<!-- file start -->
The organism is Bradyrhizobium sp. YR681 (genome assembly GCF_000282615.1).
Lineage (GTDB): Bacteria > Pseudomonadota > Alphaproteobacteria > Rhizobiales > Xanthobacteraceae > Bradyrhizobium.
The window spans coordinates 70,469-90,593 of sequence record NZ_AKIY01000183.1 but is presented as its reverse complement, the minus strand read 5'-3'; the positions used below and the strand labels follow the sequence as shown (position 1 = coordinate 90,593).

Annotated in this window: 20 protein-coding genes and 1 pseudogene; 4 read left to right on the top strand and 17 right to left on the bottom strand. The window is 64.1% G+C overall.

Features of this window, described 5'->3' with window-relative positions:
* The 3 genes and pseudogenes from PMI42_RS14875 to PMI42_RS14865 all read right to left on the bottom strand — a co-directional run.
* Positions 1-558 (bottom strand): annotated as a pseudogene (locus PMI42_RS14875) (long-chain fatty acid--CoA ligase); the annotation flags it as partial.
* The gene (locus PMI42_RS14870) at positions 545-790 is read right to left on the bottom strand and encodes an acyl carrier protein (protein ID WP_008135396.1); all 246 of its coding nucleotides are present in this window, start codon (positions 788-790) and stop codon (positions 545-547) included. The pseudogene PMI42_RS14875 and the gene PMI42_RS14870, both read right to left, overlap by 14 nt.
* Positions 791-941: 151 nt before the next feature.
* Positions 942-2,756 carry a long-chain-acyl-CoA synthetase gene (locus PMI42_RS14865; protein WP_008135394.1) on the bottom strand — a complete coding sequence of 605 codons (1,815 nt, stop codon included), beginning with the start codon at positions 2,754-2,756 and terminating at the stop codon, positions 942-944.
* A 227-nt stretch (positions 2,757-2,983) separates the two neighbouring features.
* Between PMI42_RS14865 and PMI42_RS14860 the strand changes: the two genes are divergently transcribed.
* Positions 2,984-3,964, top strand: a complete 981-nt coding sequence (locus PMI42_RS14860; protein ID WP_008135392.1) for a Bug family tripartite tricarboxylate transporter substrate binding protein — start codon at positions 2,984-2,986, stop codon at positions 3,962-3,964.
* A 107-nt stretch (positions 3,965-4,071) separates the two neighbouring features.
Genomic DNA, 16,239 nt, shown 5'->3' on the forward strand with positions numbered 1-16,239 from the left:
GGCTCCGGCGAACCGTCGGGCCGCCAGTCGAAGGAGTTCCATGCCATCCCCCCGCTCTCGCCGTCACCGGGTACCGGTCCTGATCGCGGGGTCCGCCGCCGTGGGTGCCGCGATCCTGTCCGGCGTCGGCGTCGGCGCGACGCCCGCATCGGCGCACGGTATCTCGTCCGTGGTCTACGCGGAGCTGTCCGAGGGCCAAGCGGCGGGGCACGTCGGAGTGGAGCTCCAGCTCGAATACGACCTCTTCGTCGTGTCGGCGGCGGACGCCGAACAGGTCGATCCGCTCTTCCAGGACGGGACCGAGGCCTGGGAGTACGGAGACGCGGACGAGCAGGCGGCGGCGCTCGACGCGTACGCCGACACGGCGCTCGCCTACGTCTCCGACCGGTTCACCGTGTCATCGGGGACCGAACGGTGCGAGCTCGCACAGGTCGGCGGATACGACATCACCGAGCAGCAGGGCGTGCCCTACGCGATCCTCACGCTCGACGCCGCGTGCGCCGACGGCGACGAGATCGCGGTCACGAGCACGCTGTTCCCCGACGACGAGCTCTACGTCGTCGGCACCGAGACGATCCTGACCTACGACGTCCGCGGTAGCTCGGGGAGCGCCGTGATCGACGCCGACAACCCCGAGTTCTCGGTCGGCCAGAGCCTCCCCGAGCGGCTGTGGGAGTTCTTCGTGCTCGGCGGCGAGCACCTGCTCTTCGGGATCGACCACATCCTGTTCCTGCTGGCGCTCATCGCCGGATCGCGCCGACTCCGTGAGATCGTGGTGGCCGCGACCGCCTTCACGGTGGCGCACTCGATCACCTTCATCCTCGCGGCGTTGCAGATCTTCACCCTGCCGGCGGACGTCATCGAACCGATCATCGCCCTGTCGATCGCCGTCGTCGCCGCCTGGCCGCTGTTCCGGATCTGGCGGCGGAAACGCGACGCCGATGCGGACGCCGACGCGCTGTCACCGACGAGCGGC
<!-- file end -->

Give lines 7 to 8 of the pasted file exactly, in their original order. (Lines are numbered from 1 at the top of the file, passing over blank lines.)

* Positions 1-558 (bottom strand): annotated as a pseudogene (locus PMI42_RS14875) (long-chain fatty acid--CoA ligase); the annotation flags it as partial.
* The gene (locus PMI42_RS14870) at positions 545-790 is read right to left on the bottom strand and encodes an acyl carrier protein (protein ID WP_008135396.1); all 246 of its coding nucleotides are present in this window, start codon (positions 788-790) and stop codon (positions 545-547) included. The pseudogene PMI42_RS14875 and the gene PMI42_RS14870, both read right to left, overlap by 14 nt.